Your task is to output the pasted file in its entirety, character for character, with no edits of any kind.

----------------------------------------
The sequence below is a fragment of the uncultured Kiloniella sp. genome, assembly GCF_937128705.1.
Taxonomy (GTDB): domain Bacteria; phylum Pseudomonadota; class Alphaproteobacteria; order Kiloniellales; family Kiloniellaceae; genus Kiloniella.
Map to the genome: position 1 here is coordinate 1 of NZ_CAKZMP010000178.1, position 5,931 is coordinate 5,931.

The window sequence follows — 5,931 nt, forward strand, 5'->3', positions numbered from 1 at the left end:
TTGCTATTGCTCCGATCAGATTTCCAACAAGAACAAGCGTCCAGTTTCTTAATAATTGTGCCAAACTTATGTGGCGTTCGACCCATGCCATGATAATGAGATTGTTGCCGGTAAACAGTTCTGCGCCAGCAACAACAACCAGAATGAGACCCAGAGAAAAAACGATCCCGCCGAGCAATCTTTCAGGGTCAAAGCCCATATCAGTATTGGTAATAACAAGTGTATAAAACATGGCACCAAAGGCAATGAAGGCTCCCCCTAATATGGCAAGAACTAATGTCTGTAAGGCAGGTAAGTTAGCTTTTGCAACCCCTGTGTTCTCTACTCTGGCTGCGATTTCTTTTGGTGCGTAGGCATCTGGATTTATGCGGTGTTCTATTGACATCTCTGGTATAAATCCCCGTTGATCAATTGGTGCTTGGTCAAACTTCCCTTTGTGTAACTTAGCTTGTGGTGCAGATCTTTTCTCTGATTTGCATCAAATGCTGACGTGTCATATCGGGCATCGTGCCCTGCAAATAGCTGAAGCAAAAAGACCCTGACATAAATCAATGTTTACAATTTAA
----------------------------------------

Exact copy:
The sequence below is a fragment of the uncultured Kiloniella sp. genome, assembly GCF_937128705.1.
Taxonomy (GTDB): domain Bacteria; phylum Pseudomonadota; class Alphaproteobacteria; order Kiloniellales; family Kiloniellaceae; genus Kiloniella.
Map to the genome: position 1 here is coordinate 1 of NZ_CAKZMP010000178.1, position 5,931 is coordinate 5,931.

The window sequence follows — 5,931 nt, forward strand, 5'->3', positions numbered from 1 at the left end:
TTGCTATTGCTCCGATCAGATTTCCAACAAGAACAAGCGTCCAGTTTCTTAATAATTGTGCCAAACTTATGTGGCGTTCGACCCATGCCATGATAATGAGATTGTTGCCGGTAAACAGTTCTGCGCCAGCAACAACAACCAGAATGAGACCCAGAGAAAAAACGATCCCGCCGAGCAATCTTTCAGGGTCAAAGCCCATATCAGTATTGGTAATAACAAGTGTATAAAACATGGCACCAAAGGCAATGAAGGCTCCCCCTAATATGGCAAGAACTAATGTCTGTAAGGCAGGTAAGTTAGCTTTTGCAACCCCTGTGTTCTCTACTCTGGCTGCGATTTCTTTTGGTGCGTAGGCATCTGGATTTATGCGGTGTTCTATTGACATCTCTGGTATAAATCCCCGTTGATCAATTGGTGCTTGGTCAAACTTCCCTTTGTGTAACTTAGCTTGTGGTGCAGATCTTTTCTCTGATTTGCATCAAATGCTGACGTGTCATATCGGGCATCGTGCCCTGCAAATAGCTGAAGCAAAAAGACCCTGACATAAATCAATGTTTACAATTTAA